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Southern Comfort (1981)

September 29th, 2006 · 1 Comment

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A Louisiana National Guard unit led by Peter Coyote set off on a training exercise through the bayou backwoods. They’re joined by a corporal from El Paso (Powers Boothe) who was kicked out of the Texas National Guard and has a general distaste for rednecks.

Also along for the maneuver is a sharp wit (Keith Carradine) who has arranged some female companionship for the weekend warriors. T.K. Carter plays a dope dealer, while Alan Autry is a straight laced football coach. Fred Ward, who would soon go on to many blue collar hero roles, was cast as a corporal with a serious Don’t Fuck Wit’ Me attitude.

In the middle of nowhere, Coyote realizes their route has transformed into a marsh. Rather than go around, Ward suggests they borrow some Cajun’s pirogue canoes. Coyote balks, but Ward and several others don’t let military chain of command deter them. Once on the water, they spot three Cajun hunters on the shore. Autry tries to communicate their intentions, but a yahoo (Lewis Smith) decides it would be funny to fire on the strangers with the blanks loaded into his M-60.

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Not only are the hunters not amused, they’re armed with real buckshot, and return fire, killing one of the Guardsmen before disappearing into the swamp. With their map and radio lost and a very limited supply of live ammo, the men try to make it back to civilization. Divisions quickly open up, and they discover the hunters are following them.

Directed by Walter Hill, from a screenplay by Michael Kane and Hill & David Giler, Southern Comfort was compared to Deliverance on its release, but it’s really a superior example of the action thriller sub-genre you could call Ten Little Indians. Alien (which Hill & Giler script doctored and produced) would be the epitome of this formula, where characters are stranded in a remote location, then killed off one by one.

Instead of being a formulaic thriller, the film takes place in 1973 and issues a subtle critique on Vietnam. On several occasions, the lost unit has the opportunity to communicate with the locals (though Carradine’s high school French is mostly incompatible with Creole). Instead, they are led awry by a trigger happy moron, a psycho out for payback, and by a green sergeant (Les Lannom) intent on interrogations and contraband seizures in the middle of the swamp.

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The script does a brilliant job of breaking down each of the patrol’s men psychologically, and has them react to live combat in different ways. Carradine and Boothe find themselves the only rational men left, but the latter doesn’t want to risk a court martial by taking command, while Boothe has too much contempt for the military to issue orders. Another member of the unit goes nuts, one proves to be a coward, while another loses control of his emotions at the wrong time.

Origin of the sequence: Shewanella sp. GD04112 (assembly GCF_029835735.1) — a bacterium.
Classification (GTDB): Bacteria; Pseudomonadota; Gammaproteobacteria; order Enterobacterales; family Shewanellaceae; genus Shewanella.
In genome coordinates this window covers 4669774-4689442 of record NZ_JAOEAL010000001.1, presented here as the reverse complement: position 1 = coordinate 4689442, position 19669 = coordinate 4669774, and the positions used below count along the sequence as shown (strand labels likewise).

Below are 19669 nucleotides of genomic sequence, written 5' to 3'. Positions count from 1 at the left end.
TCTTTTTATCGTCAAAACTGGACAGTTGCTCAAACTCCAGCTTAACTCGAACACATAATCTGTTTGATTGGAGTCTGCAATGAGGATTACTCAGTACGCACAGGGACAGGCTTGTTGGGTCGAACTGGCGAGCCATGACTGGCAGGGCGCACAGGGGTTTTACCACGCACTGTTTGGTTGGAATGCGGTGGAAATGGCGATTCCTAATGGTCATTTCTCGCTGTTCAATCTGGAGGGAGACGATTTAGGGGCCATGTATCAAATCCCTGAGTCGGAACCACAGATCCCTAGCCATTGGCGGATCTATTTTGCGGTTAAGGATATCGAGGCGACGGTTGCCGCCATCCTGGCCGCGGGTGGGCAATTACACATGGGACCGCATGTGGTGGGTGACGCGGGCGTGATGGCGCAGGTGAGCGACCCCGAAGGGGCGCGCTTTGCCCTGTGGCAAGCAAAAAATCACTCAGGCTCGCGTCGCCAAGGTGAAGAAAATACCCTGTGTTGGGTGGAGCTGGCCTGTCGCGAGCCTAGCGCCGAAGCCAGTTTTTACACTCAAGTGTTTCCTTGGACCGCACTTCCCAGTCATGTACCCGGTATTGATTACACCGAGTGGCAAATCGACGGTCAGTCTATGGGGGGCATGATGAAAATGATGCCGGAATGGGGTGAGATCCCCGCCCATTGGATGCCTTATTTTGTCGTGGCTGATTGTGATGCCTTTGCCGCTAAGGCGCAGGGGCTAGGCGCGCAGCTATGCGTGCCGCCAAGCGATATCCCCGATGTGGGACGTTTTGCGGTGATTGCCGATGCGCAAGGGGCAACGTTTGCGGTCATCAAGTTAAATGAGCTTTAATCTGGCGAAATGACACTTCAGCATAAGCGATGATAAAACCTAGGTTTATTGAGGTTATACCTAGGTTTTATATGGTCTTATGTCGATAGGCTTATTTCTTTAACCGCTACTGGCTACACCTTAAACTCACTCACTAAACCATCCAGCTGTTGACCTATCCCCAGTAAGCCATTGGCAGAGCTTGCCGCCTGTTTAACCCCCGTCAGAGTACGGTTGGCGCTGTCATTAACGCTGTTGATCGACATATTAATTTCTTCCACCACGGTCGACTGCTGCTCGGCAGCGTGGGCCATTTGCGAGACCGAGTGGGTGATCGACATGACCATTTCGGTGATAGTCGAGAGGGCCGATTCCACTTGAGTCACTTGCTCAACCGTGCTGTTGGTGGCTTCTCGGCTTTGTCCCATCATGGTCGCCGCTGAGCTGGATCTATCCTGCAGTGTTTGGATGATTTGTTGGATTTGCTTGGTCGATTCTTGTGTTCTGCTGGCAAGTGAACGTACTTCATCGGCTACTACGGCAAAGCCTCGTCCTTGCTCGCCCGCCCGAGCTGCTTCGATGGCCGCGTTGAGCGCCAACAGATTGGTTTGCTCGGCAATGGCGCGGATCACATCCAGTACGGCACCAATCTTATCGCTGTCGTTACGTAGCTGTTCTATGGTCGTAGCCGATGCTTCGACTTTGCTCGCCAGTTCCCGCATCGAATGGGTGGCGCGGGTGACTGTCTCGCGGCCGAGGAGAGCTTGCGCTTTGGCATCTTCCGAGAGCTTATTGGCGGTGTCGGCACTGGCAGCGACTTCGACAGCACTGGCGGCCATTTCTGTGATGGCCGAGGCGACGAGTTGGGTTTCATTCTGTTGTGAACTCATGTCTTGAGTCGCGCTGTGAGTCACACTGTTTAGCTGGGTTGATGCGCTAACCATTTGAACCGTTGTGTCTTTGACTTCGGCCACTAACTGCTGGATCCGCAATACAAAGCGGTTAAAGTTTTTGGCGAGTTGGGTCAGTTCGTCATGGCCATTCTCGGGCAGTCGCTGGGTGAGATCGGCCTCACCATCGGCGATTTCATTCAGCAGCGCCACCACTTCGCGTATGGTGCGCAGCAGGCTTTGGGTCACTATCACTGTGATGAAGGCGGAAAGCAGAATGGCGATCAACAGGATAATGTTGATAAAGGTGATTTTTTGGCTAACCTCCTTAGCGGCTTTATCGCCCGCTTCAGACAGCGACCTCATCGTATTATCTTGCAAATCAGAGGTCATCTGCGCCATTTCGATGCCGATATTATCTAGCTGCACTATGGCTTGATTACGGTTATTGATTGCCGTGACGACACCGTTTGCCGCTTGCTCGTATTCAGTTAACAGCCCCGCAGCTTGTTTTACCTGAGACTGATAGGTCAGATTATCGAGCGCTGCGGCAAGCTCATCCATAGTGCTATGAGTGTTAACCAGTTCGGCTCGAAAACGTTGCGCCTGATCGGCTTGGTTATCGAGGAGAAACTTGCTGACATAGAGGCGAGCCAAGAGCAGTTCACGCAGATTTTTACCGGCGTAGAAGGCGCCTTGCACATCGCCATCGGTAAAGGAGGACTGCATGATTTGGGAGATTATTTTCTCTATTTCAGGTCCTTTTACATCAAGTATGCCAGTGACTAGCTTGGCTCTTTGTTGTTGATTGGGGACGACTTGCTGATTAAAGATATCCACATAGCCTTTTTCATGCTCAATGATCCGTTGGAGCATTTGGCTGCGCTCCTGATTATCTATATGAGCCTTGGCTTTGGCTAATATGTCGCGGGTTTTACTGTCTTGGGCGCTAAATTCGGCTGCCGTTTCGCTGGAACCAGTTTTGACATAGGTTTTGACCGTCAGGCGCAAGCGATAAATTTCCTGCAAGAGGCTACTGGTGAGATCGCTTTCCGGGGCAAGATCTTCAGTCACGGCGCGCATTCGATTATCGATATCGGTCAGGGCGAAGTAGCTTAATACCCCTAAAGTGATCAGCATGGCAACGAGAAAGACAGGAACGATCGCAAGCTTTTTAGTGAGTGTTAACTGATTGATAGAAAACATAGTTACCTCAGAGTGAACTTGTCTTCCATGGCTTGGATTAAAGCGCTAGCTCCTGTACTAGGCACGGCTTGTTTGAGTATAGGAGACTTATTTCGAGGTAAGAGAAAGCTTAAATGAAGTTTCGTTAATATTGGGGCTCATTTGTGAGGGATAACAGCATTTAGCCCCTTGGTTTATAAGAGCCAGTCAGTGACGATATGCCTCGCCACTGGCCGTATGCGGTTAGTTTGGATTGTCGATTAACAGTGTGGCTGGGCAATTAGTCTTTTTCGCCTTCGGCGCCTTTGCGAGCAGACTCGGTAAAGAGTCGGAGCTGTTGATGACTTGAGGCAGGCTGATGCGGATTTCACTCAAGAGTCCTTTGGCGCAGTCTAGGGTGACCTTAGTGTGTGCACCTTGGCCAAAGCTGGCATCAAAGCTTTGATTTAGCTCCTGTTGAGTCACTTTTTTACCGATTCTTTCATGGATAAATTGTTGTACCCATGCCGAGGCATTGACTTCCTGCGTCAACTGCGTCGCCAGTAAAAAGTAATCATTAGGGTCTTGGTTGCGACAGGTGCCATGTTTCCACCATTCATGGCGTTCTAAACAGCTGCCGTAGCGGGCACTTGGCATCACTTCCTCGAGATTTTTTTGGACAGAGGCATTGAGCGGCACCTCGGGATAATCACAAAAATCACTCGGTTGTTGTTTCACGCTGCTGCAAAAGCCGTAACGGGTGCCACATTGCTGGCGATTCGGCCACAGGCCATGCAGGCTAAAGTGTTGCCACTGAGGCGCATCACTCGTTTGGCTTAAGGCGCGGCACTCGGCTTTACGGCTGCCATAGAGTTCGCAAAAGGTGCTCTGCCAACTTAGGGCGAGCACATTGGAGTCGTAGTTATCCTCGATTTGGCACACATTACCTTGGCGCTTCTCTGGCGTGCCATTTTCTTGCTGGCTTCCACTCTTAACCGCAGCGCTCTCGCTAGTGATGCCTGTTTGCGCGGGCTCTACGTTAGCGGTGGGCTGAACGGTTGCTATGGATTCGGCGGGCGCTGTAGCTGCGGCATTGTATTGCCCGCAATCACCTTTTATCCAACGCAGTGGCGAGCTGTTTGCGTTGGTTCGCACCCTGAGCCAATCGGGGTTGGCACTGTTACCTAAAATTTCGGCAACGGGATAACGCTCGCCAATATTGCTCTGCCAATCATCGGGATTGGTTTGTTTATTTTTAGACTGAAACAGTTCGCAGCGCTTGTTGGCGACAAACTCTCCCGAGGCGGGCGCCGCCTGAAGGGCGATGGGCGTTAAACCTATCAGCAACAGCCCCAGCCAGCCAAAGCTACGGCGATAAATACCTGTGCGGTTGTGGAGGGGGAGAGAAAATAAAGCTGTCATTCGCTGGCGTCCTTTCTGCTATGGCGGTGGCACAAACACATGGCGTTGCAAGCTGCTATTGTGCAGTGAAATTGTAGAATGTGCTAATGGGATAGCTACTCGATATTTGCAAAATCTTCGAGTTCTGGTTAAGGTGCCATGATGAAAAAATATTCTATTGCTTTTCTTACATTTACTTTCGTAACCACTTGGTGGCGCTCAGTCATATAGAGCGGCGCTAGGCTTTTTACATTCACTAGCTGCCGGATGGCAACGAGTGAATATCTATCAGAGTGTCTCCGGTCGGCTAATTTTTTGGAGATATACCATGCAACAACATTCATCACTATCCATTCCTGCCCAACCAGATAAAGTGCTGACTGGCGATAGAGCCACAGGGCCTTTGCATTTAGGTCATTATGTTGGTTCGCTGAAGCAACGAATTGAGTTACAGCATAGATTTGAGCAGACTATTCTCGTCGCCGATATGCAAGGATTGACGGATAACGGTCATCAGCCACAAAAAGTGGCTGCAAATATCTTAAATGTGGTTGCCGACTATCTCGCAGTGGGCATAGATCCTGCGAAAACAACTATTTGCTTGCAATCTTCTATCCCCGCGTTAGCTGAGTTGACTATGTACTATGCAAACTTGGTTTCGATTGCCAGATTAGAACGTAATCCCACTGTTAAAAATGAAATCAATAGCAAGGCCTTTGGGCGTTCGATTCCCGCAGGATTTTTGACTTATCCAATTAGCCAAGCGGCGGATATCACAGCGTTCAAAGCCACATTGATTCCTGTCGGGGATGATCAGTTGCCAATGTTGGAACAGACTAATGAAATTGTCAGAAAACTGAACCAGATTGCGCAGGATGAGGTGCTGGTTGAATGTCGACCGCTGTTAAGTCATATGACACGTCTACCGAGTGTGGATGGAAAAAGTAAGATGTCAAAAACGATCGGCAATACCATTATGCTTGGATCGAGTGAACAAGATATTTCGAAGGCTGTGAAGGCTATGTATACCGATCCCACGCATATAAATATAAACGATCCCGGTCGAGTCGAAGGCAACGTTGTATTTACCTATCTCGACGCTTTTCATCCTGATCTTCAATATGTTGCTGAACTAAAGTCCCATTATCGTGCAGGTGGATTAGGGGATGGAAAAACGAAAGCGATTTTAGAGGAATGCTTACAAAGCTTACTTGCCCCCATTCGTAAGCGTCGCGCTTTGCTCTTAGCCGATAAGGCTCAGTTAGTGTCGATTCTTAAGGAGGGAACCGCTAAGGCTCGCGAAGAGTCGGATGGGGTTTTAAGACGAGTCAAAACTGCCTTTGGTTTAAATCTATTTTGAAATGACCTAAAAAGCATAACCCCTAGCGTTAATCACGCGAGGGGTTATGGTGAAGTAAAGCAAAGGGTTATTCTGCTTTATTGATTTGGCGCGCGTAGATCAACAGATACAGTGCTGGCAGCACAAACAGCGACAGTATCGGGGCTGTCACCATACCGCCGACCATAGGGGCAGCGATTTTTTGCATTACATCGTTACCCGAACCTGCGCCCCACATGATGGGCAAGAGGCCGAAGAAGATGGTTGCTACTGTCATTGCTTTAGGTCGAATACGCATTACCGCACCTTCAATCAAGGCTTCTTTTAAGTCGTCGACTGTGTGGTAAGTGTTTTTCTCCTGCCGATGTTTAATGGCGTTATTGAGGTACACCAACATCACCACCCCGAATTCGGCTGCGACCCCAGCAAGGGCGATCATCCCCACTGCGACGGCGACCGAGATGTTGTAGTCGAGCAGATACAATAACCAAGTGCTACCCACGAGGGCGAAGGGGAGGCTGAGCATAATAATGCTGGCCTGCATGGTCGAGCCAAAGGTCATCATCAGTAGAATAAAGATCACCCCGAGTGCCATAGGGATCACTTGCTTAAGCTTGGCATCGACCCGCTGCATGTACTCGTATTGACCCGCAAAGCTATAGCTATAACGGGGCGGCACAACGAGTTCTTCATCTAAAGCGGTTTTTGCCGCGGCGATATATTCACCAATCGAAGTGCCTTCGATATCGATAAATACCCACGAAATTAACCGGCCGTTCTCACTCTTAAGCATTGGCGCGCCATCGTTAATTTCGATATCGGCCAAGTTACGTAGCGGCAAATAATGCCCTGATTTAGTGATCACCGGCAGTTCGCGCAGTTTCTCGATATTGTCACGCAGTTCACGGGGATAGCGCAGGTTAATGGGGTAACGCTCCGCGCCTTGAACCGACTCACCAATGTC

Ry Cooder composed and performed a sparse but effective blues guitar score, while the climax – where the two survivors make their way to a crowded picnic, complete with Creole cooking, music and dancing, only to discover they’re not out of the woods yet – is handled just beautifully by Hill. Hollywood routinely exaggerates the hick factor when making rural movies, but Southern Comfort was made by intelligent adults with a real affinity for Cajun country and culture.

The late Brion James is featured as a one-armed coon ass taken prisoner by the unit. The way his person and property are treated by each of the men pretty much seals whether they have the composure to make it out of the situation alive. Highly recommended.

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1 response so far ↓

  • 1 Barney // Jan 4, 2009 at 3:19 pm

    I saw this at Fort bragg, NC back when it first came out. I was a Sargeant in the 82nd Airborne Division about 20 years old. It was awsome then and I still consider it to be one of the best low budget/B type movies that I have ever seen.
    I Was sent to guard units off and on to train their soldiers during there anual 2 week training stints. This movie is a great representation of what I had to deal with. The real guard units actually brought Army trucks Full of beer to the woods with them. They were like boy scouts.
    I am fairly sure that a sequel was actually made. I cannot remember the Title. But, if memory holds true, it was set somewhere in Pensylvania and was a sort of rematching of southern guard units and northern guard units. personal vendeta stuff and strictly off the military records. I have been looking for it with no luck. Maybe I am wrong about the sequel.
    Still, Southern comfort is an old favorite of mine.Deffinitly worth watching!

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